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  • Jumoke Ajide

Recent Updates on Trade and Investments for June 2023

The African Continental Free Trade Area (AfCFTA)

1. “Freight forwarders operating at Seme Border have written to the Federal Government of Nigeria demanding the opening of the border for vehicle importation.” The Director of Road Transport, Federal Ministry of Transportation for Nigeria, Ibrahim Musa, disclosed this during a meeting between officials of Nigeria and Benin organized by the Economic Community of West African States. He explained that freight forwarders appealed to the former Minister of State for Transportation during his last visit to the border, asking for the reactivation of the border. Ibrahim Musa mentioned memo was prepared and sent to the Federal Government based on the request being approved by the Federal Executive Council.

2. PAPSS signs MOU with five major African Group Banks, namely, Access Bank, Ecobank Group, KCB Group, SB Group, and UBA Group at the Afreximbank Annual meeting that was held in Accra, Ghana.

3. AfCFTA launches a single portal for trade services. Afreximbank has launched, the Africa trade gateway (ATG), a single electronic window that brings together key parts of Africa’s digital ecosystem, namely, the Pan-African Payment and Settlement Scheme -PAPSS, the Tradar Club( a network for international businesses aimed at fostering growth in Africa) , the Africa trade exchange, (an e-commerce platform )and ATG Connect- (provides freight and logistics connectivity solutions).

4. The African Growth and Opportunity Act (AGOA), which allows duty- and quota-free exports from eligible African countries into the United States, is due to expire in 2025. There has been much speculation that it might be replaced with new trade agreements between the two regions that will follow the free trade policies of the African Continental Free Trade Area agreement and the reciprocal trade initiatives promoted as part of the US's Prosper Africa initiative. It has also been suggested that an evolved AGOA might be the way forward, creating an increasingly mutually beneficial trade relationship between the two regions.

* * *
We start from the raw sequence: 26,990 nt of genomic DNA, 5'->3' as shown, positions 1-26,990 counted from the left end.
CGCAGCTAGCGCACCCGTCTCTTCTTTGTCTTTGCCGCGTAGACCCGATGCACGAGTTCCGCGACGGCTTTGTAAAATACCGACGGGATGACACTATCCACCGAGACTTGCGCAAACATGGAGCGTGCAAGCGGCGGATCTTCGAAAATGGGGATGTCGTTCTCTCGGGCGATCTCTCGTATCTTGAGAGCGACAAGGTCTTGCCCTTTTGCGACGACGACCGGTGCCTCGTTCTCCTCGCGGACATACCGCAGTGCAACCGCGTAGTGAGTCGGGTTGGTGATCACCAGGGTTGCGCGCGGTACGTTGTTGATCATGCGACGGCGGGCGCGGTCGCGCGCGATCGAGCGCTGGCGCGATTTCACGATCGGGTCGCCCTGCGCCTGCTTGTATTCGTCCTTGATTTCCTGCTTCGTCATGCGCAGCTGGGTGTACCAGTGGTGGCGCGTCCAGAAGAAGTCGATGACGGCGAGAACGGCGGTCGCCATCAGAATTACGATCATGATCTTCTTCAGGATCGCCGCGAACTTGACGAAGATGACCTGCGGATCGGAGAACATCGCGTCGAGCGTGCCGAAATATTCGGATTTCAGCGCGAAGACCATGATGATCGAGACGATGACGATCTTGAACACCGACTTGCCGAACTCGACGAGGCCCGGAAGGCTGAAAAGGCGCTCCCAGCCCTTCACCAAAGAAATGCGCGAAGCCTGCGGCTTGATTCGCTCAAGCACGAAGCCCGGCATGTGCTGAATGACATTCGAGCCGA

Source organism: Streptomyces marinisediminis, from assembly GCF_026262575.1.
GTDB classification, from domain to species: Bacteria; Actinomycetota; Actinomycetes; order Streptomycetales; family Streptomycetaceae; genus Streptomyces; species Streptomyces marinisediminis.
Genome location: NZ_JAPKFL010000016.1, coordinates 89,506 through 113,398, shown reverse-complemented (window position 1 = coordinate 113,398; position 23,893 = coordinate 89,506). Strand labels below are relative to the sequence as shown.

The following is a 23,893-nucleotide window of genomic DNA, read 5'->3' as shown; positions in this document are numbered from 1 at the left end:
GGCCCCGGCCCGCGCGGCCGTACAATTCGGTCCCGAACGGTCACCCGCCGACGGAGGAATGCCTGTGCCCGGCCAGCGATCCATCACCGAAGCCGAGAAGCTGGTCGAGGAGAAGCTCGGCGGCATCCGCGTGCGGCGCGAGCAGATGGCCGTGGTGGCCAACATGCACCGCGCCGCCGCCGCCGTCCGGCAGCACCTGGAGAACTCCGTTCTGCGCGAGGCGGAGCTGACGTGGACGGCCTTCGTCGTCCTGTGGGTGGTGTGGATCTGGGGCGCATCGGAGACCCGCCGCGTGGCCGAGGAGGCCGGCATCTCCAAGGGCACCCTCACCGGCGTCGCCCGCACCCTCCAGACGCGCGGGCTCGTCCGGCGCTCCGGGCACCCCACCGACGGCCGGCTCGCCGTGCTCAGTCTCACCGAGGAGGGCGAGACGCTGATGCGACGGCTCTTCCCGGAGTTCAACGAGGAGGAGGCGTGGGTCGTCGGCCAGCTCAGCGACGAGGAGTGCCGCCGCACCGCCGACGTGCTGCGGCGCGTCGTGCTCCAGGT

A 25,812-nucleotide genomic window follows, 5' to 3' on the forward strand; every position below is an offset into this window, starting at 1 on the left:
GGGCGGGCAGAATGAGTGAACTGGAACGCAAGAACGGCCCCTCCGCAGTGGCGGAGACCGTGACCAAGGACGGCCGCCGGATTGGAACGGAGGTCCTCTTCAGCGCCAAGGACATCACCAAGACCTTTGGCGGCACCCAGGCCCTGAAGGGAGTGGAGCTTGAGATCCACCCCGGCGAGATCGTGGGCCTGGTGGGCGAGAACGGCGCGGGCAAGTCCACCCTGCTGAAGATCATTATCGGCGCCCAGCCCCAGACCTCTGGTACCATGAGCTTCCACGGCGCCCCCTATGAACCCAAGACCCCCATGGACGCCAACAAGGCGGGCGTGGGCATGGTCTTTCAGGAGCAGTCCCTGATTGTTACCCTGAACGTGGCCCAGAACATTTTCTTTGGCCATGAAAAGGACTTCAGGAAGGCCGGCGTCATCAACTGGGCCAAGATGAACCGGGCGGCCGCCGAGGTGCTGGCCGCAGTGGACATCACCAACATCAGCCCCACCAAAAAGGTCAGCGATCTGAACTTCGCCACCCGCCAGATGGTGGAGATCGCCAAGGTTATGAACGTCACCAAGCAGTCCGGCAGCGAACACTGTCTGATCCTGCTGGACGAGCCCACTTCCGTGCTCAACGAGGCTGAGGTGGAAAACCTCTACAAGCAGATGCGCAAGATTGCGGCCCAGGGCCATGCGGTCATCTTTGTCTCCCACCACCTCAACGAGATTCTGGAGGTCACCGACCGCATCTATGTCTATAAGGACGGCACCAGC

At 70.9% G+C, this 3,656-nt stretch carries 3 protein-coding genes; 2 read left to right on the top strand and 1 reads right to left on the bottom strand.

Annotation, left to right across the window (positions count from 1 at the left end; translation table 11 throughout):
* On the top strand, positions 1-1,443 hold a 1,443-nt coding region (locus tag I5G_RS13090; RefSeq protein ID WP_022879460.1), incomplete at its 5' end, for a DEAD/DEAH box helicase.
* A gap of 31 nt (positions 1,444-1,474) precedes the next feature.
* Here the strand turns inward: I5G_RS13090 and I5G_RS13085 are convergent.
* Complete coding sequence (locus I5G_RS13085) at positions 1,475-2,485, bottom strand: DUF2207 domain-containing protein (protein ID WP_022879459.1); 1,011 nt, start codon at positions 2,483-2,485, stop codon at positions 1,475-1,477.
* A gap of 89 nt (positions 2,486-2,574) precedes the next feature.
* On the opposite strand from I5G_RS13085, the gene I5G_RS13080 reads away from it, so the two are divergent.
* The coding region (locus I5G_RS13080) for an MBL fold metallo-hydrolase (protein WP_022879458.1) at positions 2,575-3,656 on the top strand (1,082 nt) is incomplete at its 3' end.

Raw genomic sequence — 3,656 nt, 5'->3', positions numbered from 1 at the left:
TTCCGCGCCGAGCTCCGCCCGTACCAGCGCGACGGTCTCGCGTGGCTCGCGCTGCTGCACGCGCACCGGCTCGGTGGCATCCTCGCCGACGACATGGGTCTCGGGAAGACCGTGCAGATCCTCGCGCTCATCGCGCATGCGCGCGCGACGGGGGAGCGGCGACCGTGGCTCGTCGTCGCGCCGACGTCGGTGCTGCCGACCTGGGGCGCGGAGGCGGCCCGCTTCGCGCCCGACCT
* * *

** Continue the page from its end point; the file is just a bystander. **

5. Nigeria’s low industrial base means that in the near term, it will participate in AfCFTA mostly as a consumer market. Nigeria is a state party to the African Continental Free Trade Area (AfCFTA) agreement but was among the last of 54 countries to sign due to uncertainties about the deal’s impact on its domestic market. The free trade agreement will hopefully drive the continent’s industrialization agenda and bring prosperity to Africans but Nigeria’s dependence on crude oil exports and the challenges facing its manufacturing sector could suppress the benefits.

6. AFRICA needs the political will to collectively remove cross-border barriers and successfully implement the African Continental Free Trade Area (AfCFTA). The AfCFTA is one of the flagship projects of Agenda 2063: The Africa We Want; and it seeks to significantly boost intra-Africa trade, particularly trade in value-added production and trade across all sectors of Africa’s economy.

The European Union (EU)

1. The UK remains second in EY’s annual ranking of European countries by their ability to attract Foreign Direct Investment (FDI) projects, according to the EY 2023 UK Attractiveness Survey, despite activity falling in 2022. France held onto the top spot for total project numbers for a fourth consecutive year, although the UK once again ranked highest in Europe for new projects and continued to deliver more total jobs and jobs per project than Germany and France – trends consistent with the UK’s pivot in strategy to focus on value over volume when attracting FDI.

2. Economic Ramifications of Brexit on Trade and Investment Between the UK and Germany: Ever since the United Kingdom cast its historic vote to exit the European Union on June 23, 2016, followed by its departure from the EU’s single market at the onset of 2021, the economic aftermath of Brexit has reverberated throughout both the UK and Germany.